Dr. Casey Nestor was recently promoted to Associate Professor in the Department of Animal Science at North Carolina State University. He received his Ph.D. in the CIP program in 2012 under the guidance of Drs. Bob Goodman and Stan Hileman. In addition, he recently was awarded an NIH R01 in the amount of 2.45 million dollars entitled “Nutritional regulation of luteinizing hormone secretion”. The long-term goal of his research is to determine the central mechanisms by which undernutrition and realimentation impact reproduction through regulation of gonadotropin-releasing hormone (GnRH) and luteinizing hormone (LH) secretion, using male and female sheep as an animal model. Inadequate energy suppresses reproduction, but the central mechanisms for this are unknown. Thus, the objective of this proposal is to determine the role that a neuropeptide, agouti-related peptide, and microglia that produce inflammatory molecules play in that process. The proposed experiments will not only address the neuronal networks by which changes in metabolic state impact reproduction, but also provide important insight into the role the immune system likely plays.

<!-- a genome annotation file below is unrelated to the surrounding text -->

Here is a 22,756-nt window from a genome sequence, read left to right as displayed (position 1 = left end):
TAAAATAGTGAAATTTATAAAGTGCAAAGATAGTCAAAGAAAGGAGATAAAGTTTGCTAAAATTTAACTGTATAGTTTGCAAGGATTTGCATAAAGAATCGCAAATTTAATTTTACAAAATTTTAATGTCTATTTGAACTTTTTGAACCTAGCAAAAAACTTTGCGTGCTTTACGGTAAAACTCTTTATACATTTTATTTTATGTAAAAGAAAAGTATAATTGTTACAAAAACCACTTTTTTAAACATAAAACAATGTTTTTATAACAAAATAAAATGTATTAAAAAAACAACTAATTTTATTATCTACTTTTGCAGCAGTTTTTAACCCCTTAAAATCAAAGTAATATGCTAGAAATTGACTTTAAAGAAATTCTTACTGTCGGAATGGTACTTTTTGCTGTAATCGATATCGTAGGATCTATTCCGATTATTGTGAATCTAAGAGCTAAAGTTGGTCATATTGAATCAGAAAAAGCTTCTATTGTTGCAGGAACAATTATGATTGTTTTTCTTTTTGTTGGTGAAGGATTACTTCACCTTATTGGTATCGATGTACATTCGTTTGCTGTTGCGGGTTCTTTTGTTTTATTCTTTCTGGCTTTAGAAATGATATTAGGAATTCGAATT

Dr. Joshua Gross, a former Ph.D. student in CIP with Dr. David Siderovski and Dr. Vince Setola, published a recent paper in the Proceedings of the National Academy of Sciences (Mar 8;119(10):e2112397119, 2022). Teams from Duke University and the National Center for Advancing Translational Sciences reported the discovery, synthesis, and characterization of a novel functionally selective agonist (N8279) of the cognate G protein-coupled receptor (GPCR) for ghrelin, the GHSR1a receptor. Ghrelin affects the firing rate of dopaminergic neurons and the subsequent release of dopamine in the striatum, thereby influencing such behaviors as reward seeking and locomotion. The authors demonstrated that N8279 is brain penetrant and, at low doses, affects such dopaminergic behaviors as locomotion in a mouse genetic model of hyperdopaminergia and locomotor sensitization to cocaine. The latter behavioral effect of N8279 is notable, as the compound markedly delays the induction of locomotor sensitization to cocaine and abrogates the expression of locomotor sensitization to cocaine. Further preclinical and, if warranted, clinical studies of N8279 should be quite informative as to whether the novel compound has selective efficacy on dopaminergic neurotransmission that is dysregulated in such disorders as SUD and/or Parkinson's disease.